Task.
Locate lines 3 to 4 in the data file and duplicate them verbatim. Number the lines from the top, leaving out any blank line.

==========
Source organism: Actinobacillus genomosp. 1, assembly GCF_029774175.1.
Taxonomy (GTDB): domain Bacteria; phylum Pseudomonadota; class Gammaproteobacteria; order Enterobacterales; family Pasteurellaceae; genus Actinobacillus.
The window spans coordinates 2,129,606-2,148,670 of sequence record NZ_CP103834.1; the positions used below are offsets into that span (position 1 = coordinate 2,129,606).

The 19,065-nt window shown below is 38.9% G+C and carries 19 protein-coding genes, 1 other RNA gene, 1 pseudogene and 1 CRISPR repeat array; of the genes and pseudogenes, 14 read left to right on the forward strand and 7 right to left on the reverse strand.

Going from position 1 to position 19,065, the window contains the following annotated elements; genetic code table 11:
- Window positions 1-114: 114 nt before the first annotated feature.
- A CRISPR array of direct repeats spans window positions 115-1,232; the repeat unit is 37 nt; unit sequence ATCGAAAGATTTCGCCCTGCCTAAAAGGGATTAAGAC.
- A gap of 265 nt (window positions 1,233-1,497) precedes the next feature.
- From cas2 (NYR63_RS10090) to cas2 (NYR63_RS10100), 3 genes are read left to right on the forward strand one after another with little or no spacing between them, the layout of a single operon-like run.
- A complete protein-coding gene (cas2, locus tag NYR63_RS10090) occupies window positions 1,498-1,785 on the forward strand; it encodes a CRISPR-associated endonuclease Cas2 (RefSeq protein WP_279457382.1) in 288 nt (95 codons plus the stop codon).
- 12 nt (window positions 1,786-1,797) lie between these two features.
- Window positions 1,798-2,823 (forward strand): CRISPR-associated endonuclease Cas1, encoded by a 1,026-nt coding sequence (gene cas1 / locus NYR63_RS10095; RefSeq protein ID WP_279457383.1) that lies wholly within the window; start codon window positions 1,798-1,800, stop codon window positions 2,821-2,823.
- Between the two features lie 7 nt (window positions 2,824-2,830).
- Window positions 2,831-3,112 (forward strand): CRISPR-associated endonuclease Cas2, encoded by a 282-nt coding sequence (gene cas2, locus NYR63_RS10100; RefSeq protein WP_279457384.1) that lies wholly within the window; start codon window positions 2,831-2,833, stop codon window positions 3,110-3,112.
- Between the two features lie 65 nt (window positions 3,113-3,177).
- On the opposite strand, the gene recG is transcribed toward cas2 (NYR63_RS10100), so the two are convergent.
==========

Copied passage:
The window spans coordinates 2,129,606-2,148,670 of sequence record NZ_CP103834.1; the positions used below are offsets into that span (position 1 = coordinate 2,129,606).

The 19,065-nt window shown below is 38.9% G+C and carries 19 protein-coding genes, 1 other RNA gene, 1 pseudogene and 1 CRISPR repeat array; of the genes and pseudogenes, 14 read left to right on the forward strand and 7 right to left on the reverse strand.